Domestic assault, also known as family violence, occurs when there is a physical altercation between two people. Generally, you hear about it in regards to spouses or family members, but the umbrella of domestic assault is actually much wider than that. Anyone who shares a residence is considered “family” for the purposes of domestic assault charges. This means that you can be charged with domestic violence for hitting your roommate.
As a matter of fact, there does not need to be any physical violence at all. You can even be charged with domestic assault if you have simply threatened another person with imminent bodily injury.
What Are the Penalties for Domestic Assault in Texas?
The penalties for domestic assault in Texas vary on a case-by-case basis. A threat of bodily injury is a Class C misdemeanor, with a $500 fine. On the other end, if you threaten someone and assault them with a deadly weapon, you could face a $10,000 fine and up to 99 years in state prison.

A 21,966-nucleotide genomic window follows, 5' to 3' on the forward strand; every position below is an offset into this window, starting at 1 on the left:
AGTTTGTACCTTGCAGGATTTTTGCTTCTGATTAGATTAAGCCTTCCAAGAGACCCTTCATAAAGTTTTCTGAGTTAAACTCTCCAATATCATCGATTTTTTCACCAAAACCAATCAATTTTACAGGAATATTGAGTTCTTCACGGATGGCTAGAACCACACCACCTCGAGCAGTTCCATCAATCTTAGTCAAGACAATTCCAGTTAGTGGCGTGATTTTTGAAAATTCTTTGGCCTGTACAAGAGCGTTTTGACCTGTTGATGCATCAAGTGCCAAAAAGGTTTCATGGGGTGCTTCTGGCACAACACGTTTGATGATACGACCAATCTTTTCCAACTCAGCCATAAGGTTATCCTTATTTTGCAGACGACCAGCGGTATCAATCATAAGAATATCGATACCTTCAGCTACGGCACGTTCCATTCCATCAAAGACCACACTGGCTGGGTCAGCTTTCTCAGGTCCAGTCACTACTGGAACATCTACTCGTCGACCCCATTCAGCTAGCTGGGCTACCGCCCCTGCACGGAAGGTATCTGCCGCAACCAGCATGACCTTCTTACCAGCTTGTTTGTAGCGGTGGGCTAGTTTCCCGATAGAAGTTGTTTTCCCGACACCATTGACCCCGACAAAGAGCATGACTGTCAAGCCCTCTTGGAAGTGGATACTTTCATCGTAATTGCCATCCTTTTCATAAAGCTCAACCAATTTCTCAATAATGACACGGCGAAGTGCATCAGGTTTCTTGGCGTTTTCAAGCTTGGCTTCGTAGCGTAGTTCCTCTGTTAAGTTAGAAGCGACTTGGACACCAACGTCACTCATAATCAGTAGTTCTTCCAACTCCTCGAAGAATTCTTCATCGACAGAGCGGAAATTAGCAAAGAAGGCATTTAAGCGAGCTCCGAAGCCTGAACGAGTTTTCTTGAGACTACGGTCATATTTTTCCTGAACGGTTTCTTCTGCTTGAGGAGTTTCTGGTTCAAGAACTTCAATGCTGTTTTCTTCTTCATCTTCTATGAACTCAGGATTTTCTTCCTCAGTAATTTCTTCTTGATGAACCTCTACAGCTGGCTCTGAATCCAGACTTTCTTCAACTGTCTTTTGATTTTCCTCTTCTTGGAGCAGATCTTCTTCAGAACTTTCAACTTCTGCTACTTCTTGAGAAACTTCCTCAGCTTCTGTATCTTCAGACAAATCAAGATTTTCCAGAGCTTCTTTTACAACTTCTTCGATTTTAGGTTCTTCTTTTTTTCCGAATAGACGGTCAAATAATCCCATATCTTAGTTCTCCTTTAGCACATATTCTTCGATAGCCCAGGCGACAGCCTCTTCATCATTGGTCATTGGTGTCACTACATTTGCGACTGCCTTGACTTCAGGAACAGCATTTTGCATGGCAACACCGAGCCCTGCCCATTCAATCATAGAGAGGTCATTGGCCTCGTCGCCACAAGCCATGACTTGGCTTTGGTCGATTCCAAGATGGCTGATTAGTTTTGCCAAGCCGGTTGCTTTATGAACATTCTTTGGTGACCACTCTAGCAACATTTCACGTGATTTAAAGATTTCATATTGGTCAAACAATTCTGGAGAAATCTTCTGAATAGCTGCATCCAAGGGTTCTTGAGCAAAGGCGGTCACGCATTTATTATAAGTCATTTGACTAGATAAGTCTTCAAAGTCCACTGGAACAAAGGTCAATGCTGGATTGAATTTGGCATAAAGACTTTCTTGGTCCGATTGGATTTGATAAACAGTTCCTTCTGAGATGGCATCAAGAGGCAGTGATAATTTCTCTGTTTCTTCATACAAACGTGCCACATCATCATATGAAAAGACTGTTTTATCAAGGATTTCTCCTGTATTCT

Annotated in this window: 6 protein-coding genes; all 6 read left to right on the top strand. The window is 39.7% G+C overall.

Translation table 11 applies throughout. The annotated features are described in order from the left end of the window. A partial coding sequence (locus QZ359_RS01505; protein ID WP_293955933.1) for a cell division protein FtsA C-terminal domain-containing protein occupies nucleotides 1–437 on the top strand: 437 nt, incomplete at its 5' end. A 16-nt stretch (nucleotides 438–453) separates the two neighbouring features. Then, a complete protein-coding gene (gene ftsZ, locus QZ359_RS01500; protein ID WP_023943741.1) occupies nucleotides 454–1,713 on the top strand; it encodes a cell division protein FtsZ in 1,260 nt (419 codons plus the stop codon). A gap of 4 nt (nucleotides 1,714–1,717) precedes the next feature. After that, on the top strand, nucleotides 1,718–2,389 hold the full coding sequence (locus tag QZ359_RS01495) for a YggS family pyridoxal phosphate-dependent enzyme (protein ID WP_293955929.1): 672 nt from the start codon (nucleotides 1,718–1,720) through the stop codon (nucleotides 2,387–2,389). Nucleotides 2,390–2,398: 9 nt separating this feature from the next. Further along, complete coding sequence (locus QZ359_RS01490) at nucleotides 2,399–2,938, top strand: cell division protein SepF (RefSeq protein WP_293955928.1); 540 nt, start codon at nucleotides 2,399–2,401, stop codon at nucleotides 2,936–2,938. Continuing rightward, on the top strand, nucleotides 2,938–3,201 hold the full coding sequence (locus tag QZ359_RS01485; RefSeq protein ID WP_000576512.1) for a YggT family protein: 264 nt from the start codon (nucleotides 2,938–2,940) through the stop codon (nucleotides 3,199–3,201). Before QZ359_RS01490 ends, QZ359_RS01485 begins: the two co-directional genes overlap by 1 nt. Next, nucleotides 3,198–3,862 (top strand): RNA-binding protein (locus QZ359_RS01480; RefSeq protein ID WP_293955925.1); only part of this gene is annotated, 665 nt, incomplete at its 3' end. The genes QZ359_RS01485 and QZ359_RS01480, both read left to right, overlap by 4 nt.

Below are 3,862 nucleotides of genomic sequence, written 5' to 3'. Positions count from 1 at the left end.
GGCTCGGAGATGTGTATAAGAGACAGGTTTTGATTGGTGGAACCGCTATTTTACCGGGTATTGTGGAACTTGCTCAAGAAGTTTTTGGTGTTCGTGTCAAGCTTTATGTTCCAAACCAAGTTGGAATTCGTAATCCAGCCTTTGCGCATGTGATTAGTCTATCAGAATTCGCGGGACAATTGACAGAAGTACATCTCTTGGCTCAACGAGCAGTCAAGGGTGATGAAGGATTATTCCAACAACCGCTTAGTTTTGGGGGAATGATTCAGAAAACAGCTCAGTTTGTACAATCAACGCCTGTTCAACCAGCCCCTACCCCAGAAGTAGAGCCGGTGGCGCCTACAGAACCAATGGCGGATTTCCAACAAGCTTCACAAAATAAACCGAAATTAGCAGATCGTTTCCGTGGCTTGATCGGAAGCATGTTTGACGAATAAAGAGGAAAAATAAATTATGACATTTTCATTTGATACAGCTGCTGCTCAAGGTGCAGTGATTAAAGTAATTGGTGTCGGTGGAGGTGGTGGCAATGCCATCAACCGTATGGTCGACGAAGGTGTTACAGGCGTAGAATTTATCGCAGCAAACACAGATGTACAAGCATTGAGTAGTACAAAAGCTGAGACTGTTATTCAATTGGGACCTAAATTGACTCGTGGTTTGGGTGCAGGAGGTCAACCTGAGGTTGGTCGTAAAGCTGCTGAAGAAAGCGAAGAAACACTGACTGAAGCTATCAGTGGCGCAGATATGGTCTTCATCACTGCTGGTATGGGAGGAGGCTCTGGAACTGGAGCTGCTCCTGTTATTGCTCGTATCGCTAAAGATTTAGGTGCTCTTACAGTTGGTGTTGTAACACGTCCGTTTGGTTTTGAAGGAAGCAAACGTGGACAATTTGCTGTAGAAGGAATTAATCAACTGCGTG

Besides the initial penalties of a domestic violence charge, you also need to consider the long-term implications. Even if you receive deferred adjudication for the assault, the charges leave a permanent mark on your criminal record. They can never be removedand can never be expunged. They will follow you for the rest of your life. That is one reason why it is important, if you have been charged with assault/family violence, to discuss your case with a criminal defense attorney.
Our criminal defense attorney, serving the Dallas-Fort Worth Metroplex, has only lost one jury trial since 1999.